How to train a Corrin amiibo in Super Smash Bros. Ultimate

Corrin made their first Smash Bros. appearance as a downloadable fighter in Super Smash Bros. 4. They were released in February 2016, but players weren’t able to get their hands on the character’s amiibo figure until July 2017. That’s a long wait! Since then, Corrin’s kind of been flying under the radar. Trainers generally prefer other Fire Emblem representatives, namely Chrom and Byleth. Corrin’s huge range and high attack power give them a niche of their own, though, so they’ve still got a ton of potential to explore. If you want to read more about Corrin’s metagame history, check out their corresponding wiki entry. Otherwise, let’s jump right into today’s training!

Special thanks to Riparo for contributing Corrin’s training information!

Corrin amiibo Guide


If you’d prefer to leave your Corrin amiibo completely vanilla – which means no Spirits at all – then you can safely skip this section and move on to the next. If you change your mind later, you can come back to this section for a whole bunch of setup recommendations! As always, remember that Spirits scramble Figure Player training data, but you can help undo that by playing a few mirror matches with the FP’s learning switched on. We’ve also got a full Spirits guide if you’re interested! In the meantime, here are some equipment loadouts you can use on Corrin:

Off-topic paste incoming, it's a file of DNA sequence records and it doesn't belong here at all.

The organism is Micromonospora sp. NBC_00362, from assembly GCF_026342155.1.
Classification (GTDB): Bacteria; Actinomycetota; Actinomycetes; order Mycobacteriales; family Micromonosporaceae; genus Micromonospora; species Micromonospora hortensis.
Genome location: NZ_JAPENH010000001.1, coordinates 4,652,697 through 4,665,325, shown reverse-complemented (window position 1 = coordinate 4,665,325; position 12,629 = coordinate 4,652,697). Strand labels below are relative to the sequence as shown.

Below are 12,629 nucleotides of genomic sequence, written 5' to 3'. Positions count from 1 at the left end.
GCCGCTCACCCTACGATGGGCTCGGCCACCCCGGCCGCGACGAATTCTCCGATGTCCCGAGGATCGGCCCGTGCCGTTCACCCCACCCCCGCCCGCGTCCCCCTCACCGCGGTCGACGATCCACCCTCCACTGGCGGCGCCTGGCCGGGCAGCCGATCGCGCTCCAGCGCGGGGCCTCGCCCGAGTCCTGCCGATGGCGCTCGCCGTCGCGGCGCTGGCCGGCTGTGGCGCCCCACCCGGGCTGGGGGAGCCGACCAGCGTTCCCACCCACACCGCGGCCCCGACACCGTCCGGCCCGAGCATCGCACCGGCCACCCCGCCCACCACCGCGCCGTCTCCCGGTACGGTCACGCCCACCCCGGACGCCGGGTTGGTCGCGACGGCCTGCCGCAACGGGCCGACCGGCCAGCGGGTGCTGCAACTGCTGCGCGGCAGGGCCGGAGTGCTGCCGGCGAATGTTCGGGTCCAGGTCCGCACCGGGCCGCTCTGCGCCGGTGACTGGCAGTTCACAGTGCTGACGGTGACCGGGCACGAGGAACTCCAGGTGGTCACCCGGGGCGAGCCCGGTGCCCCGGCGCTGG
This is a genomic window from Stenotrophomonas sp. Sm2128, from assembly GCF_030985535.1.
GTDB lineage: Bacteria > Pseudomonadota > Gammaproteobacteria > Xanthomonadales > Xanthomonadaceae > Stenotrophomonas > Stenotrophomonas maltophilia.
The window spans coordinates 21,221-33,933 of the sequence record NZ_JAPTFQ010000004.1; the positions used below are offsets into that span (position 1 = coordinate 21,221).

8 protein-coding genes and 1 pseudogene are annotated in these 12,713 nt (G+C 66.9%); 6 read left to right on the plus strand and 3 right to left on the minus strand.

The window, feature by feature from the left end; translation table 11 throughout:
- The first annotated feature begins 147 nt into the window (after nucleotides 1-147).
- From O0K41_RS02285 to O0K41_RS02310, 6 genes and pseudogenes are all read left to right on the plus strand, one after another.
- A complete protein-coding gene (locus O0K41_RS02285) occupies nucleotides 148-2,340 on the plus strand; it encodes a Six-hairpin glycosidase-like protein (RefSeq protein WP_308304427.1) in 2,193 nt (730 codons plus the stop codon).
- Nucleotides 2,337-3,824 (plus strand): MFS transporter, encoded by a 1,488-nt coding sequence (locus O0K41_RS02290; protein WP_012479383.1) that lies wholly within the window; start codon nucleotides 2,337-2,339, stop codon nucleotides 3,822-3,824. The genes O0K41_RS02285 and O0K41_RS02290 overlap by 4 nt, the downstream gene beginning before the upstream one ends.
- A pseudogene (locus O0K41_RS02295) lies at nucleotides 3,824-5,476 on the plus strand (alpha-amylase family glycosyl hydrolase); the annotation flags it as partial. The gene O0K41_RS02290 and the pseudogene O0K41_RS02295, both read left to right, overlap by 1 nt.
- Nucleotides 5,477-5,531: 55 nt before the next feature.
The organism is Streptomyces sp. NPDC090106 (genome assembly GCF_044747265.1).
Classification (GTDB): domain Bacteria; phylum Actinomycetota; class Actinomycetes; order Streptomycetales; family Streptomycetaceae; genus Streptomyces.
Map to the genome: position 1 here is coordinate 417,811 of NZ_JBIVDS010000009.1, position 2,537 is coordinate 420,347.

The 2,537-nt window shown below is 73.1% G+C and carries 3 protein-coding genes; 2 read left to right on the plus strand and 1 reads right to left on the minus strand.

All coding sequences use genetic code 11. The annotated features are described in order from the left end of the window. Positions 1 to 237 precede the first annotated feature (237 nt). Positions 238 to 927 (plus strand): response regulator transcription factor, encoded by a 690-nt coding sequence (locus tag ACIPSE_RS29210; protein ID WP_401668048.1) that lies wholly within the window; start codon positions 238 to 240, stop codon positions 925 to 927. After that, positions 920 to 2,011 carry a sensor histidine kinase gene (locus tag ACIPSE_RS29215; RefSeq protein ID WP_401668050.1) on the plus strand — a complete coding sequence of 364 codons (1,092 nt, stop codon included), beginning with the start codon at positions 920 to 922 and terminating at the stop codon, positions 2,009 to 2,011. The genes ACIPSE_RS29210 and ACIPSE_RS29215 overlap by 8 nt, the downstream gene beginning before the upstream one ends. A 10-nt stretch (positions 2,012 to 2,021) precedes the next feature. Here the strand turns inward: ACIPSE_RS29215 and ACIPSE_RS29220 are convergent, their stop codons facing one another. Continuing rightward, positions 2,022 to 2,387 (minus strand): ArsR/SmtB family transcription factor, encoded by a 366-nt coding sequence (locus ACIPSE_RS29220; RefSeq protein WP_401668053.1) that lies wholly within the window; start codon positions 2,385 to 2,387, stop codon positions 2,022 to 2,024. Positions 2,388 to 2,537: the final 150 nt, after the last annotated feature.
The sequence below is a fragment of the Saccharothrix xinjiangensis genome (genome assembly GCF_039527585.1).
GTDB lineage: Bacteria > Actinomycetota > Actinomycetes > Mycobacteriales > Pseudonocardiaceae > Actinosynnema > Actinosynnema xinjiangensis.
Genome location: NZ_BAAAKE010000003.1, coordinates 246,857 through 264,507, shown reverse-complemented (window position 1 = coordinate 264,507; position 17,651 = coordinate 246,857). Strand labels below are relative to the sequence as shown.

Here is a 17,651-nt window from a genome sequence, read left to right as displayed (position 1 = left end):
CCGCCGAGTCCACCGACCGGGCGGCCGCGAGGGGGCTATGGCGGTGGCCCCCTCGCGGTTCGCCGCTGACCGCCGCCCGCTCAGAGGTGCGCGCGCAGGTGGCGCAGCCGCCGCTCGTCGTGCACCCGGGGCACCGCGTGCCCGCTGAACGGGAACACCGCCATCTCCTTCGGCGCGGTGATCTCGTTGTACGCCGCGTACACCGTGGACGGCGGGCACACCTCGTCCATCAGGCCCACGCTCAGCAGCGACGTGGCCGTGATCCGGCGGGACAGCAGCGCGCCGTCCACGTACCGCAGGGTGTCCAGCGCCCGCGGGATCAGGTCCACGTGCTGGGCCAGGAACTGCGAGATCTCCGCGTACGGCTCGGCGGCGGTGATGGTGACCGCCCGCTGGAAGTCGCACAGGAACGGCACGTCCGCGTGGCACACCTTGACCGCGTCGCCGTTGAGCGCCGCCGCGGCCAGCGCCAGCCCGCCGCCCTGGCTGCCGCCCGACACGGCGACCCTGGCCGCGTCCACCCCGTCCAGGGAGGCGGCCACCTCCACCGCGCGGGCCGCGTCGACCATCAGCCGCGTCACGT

• Banned bonuses: Corrin isn’t a heavyweight, doesn’t camp, and doesn’t have a spammable projectile. With all of these factors in mind, Armor Knight emerges as their most optimal build! Pair it with Trade-Off Ability ↑ or Move Speed ↑, and you’ll have a ridiculously powerful fighter who’s ready for just about anything. If you’re okay with the movement penalty, you can run Weapon Attack ↑ instead of Trade-Off Ability ↑ or Move Speed ↑.
  • Tournament-legal bonuses: Almost every single one of Corrin’s attacks involves their sword, which makes Weapon Attack ↑ a perfect fit! You can then use another Weapon Attack ↑ bonus alongside Move Speed ↑ to complete the setup. Critical Healing & Metal is quite good on Corrin, and leaves an empty slot to include Weapon Attack ↑, Transformation Duration ↑, or Air Defense ↑. Trade-Off Ability ↑ and Critical-Health Stats ↑ are okay, but are a bit outclassed by the other options listed here.
  • Raid Boss bonuses: Each of the Support skills listed above applies to a Raid Boss Corrin, too! You could also use Great Autoheal if you’re looking to train a Raid Boss that can annoy your friends at a moment’s notice. If not, a setup including Weapon Attack ↑, Move Speed ↑, and Landing Lag ↓ works well instead.